Although token holders receive dividend payouts into their exchange accounts, they will not have any voting rights and will not be named individually on the shareholder registry. Investors can convert FTX_Equity into conventional FTX equity, but only in batches of 1.25 million tokens.
It isn’t clear what the exchange rate is between normal and tokenized FTX equity. Although FTX will not accept investment from residents of the U.S. and some other jurisdictions, there appear to be no restrictions preventing retail investors from participating in the sale.
An FTX spokesperson told CoinDesk the equity tokens had not been created “just yet.”
The sale is expected to close March 7.
Launching in May 2019, FTX offers futures, options and perpetual contracts on approximately 30 different digital assets. It raised $8 million in a private equity round in August 2019.
At the time Binance acquired a minority stake last December, the exchange processed approximately $170 million in average monthly volume on its bitcoin and ether futures. That has since increased to nearly $355 million in February, according to data analytics site Skew.
FTX CEO Sam Bankman-Fried told Bloomberg at the time of the Binance investment that the exchange was now valued in the “hundreds of millions of dollars.” Although the number of tokens up for sale has not been disclosed, the token equity sale will take FTX’s value into line with its billion-dollar equity valuation, the exchange said.
Speaking to CoinDesk, an FTX spokesperson said a billion-dollar valuation was in line with the valuations of other similar-volume cryptocurrency exchanges. They added that “revenue would justify that valuation with moderate growth, and would justify a significantly higher valuation if we can sustain the high growth rate we’ve been having.”
Lightning Solves Bitcoin’s Speed Problem, But Watch Out for Fraudsters
J.P. Koning, a CoinDesk columnist, worked as an equity researcher at a Canadian brokerage firm and a financial writer at a large Canadian bank. He runs the popular Moneyness blog.
I don’t know about you, but the thing that got me interested in bitcoin was its potential to become a popular way to make payments and remittances. Over the years, we’ve been constantly disappointed on this front. Bitcoin payments just never caught on with the masses. Meanwhile, usage of fiat-based person-to-person payment tools like Venmo, Square Cash, Zelle and the U.K.’s Faster Payments have exploded.
Bitcoin’s new lightning layer has rekindled the dream of bitcoin-as-generally-accepted medium of exchange. But lightning is prickly to use. Which is why Zap’s recent announcement of Strike, a new lightning application, caught my interest. Strike aims to popularize bitcoin payments by making lightning more user-friendly.
The idea behind Strike is to create a fiat-based payments app, say like Venmo, except under the hood the payment is conducted in bitcoin. A hybrid fiat-bitcoin payments app is a neat idea. But marrying fiat with bitcoin will involve challenges, too.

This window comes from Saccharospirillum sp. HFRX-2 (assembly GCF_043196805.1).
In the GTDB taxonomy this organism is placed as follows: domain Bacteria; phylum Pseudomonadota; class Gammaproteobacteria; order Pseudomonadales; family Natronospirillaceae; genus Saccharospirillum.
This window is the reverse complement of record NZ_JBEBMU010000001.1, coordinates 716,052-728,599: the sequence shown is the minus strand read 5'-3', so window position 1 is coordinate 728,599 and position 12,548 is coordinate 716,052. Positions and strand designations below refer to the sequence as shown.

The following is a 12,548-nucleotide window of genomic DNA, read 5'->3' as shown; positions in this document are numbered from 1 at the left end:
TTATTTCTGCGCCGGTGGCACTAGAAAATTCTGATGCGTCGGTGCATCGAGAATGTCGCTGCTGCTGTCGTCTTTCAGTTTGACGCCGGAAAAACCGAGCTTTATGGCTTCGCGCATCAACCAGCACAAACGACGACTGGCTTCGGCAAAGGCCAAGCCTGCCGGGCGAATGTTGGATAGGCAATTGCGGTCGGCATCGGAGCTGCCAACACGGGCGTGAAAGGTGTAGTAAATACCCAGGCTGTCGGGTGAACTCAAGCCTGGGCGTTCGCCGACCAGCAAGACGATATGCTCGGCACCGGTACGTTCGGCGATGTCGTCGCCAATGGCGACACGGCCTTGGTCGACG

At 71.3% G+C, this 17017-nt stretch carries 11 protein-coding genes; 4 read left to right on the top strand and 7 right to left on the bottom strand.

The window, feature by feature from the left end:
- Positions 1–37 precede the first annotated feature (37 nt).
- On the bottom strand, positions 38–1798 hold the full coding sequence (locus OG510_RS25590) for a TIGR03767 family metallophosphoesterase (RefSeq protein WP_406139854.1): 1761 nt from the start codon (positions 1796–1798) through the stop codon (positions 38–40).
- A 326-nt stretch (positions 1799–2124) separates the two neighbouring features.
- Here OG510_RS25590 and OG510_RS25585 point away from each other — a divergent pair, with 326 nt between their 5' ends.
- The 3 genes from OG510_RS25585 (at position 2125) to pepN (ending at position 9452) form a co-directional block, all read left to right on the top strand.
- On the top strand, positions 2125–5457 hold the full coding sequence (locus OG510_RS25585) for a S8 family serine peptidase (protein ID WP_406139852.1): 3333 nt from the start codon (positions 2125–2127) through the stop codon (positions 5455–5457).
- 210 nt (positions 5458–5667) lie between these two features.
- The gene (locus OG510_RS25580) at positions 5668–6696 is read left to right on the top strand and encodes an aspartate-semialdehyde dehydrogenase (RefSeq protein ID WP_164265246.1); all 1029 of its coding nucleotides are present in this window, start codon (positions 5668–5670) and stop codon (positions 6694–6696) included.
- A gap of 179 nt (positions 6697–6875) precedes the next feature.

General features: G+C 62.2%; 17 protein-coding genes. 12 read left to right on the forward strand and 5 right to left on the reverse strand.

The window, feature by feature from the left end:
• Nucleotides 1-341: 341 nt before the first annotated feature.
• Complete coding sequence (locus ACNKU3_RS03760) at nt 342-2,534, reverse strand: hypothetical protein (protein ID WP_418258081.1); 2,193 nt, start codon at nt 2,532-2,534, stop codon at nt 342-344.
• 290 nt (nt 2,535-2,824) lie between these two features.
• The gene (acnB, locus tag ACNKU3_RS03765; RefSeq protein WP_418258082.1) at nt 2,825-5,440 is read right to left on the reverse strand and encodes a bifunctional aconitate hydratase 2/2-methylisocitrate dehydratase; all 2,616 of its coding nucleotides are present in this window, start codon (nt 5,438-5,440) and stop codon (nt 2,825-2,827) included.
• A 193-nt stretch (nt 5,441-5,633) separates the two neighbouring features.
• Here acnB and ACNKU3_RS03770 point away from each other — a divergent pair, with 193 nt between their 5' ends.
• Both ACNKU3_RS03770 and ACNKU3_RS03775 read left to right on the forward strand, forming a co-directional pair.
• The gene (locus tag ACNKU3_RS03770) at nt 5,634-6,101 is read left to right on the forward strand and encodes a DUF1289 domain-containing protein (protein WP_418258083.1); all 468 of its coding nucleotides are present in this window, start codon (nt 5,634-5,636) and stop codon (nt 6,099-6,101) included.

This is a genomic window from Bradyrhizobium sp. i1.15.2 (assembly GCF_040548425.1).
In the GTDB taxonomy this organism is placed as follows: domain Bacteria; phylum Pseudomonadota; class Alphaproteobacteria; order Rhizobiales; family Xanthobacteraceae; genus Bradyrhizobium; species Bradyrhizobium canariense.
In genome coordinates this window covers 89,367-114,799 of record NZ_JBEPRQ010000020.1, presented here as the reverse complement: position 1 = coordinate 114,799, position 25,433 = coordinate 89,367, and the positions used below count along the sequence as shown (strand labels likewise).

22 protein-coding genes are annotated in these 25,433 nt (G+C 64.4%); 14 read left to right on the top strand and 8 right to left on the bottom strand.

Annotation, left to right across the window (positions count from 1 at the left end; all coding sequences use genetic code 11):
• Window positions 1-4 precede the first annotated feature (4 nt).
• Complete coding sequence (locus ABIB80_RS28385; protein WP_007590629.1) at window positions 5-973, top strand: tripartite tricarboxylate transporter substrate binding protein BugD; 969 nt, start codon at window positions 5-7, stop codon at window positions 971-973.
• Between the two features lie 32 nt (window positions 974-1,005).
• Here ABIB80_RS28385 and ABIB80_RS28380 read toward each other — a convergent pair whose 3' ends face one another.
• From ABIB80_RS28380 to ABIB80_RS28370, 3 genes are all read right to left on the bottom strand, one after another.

A bitcoin payment is special. The bitcoin network is open to everyone, or censorship resistant. It allows for pseudonymous usage. And it provides what Satoshi Nakamoto described as non-reversible digital transfers; like cash, once the stuff is spent, the economic relationship between payer and payee is severed.
Pseudonymity, non-reversibility and openness will cause hassles that regular payments platforms like Square Cash or Venmo needn’t worry about. It remains to be seen whether hybrid fiat-bitcoin platforms like Strike will be able to marry the two systems in a form that still attracts a mainstream user base.
Let’s back up a bit. How does lightning resuscitate the dream of mainstream bitcoin payments? Writing a transaction to bitcoin’s core blockchain takes time. It has to be broadcast to the network and confirmed by miners. On top of that, a processing fee must be paid. This fee can get particularly costly when everyone wants to use the bitcoin network at the same time.
These delays and fees put off mainstream users. By routing around the blockchain, lightning can help regular people be more comfortable making bitcoin payments.
Roller coaster problem
Unfortunately, lightning doesn’t solve bitcoin’s roller coaster problem. After experiencing bitcoin’s crazy price rises and dips, a new user will never want to hold bitcoin again. Or they will be so excited by the ride that they treat it as a betting game. Either way, they won’t use it for payments.
Strike, founded by a smart and affable Jack Mallers, tries to solve the roller coaster problem by letting people load funds onto an app, much like they do with Venmo. But when they make a payment, unbeknown to them Strike (which is still in beta), will route the payment to the recipient via lightning.
Say that you’d like to buy an antique vase for $100 at your neighbor’s garage sale. You don’t have any cash on hand. But you do have your credit card. Needless to say, your neighbor doesn’t have a card terminal set up. But they do have a lightning channel open. Strike allows the two of you to connect. The $100 flows from your bank account to Strike’s bank account, upon which Strike sends 0.01 bitcoins to your neighbor via lightning.